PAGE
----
Old 04-12-2002, 05:06 AM   #24
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memehegan,

It breaks my hart to hear how much time they made you waste having the wrong dx and the harm they caused by placing him with the wrong group of children,those people sound like the old days when they thought that autism was caused by bad parenting (I'm not that old I read about it).
But you are on the right path now, that's great!
It's so good that he has a high IQ, (he souns very smart)now that he is going to have the right placement he's going to be so successful!
Good luck to you both!.
Susana.

 
Old 04-12-2002, 01:03 PM   #25
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Memehegan,

I'm glad you finally got the help you needed.
It's one thing to have a correct label but it's another to have one that may be incorrect. For example...Jed thru the schools was dx as high functioning autistic. This label gave him permission to attend EYS (extended school year)which is great. What is not so great is he was placed in a classroom with children who were nonverbal and who were not potty trained just to name a few. These children were all severly autistic and Jed could have no interaction at all with them. So this service really was not beneficial to him and possibly could have been negative to his progress. One thing that was good was that Jed had the same teacher he had for the regular school year and she knew what Jed was capable of and was able to work one on one with him. He also got to go to other classrooms and participate in other activities with other children because of this teacher. She is a wonderful teacher. He has her again this year and hopefully again next year. All I'm trying to say is (in my opinion only) that the schools are not always right. Your case is a great example. Look at the time that was wasted. We as parents have to be BIG advocates for our children because if we don't NO ONE ELSE WILL!!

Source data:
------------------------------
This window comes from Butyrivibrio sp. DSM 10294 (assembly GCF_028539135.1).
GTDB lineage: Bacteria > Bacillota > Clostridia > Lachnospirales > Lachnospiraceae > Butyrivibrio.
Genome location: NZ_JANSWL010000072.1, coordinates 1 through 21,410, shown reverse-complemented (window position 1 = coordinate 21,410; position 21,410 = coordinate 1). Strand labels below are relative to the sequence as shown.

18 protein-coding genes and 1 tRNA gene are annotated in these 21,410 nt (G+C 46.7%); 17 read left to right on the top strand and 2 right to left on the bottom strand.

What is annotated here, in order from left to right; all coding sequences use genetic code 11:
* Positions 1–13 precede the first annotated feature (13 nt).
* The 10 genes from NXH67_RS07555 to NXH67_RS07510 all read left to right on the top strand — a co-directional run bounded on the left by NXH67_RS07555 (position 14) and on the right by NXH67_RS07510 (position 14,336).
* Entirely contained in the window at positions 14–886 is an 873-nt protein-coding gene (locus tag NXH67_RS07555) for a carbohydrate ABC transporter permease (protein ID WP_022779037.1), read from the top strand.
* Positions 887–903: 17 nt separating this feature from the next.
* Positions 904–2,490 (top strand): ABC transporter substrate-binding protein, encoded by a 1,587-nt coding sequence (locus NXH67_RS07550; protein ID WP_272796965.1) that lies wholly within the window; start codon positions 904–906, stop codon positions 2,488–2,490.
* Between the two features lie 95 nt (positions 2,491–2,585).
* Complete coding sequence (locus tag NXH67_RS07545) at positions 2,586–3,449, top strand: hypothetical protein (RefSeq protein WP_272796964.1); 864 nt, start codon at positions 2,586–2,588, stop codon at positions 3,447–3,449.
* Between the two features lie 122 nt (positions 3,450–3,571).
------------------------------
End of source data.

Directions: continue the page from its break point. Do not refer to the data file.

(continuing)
Rachel K.

 
Old 04-12-2002, 01:24 PM   #26
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Susana,

Have you tried vitamin therapy with your child?

Rachel

 
Old 04-12-2002, 04:30 PM   #27
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Rachel,

What kind of vitamins?, I never heard of that yet.

 
Old 04-12-2002, 07:13 PM   #28
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Dear Susana and Rachel,

thank you so much for your kind words. We really are doing wonderfully. I think all of the pieces together make it work for Jay. It was so hard in the begining, knowing in my heart something was very wrong with Jay and having no clue in the begining what or how serious. It makes a family vulnerable. Scince before he was a year old he has been challenging. Hung himself in his crib by the collar of his sleeper, screamed, I scooped him up and though wow, that was close but I am sure it scared him so much he won't do it again and I will have to do something about sleeping arrangements soon, placed him back in crib, stood outside doorway and listened as he did it again! Took crib down, put mattress on floor, put up baby gate, he pulled draws of 5 drawer dresser out and climbed up to top!, took dresser out, climbed over baby gate, put 2 baby gates up and dragged my mattress in and just slept there cause he was eyeing the closed and locked first floor window. Just wasn't takin' any chances. He was still waking every 2-3 hours and continued to do so until he was 3!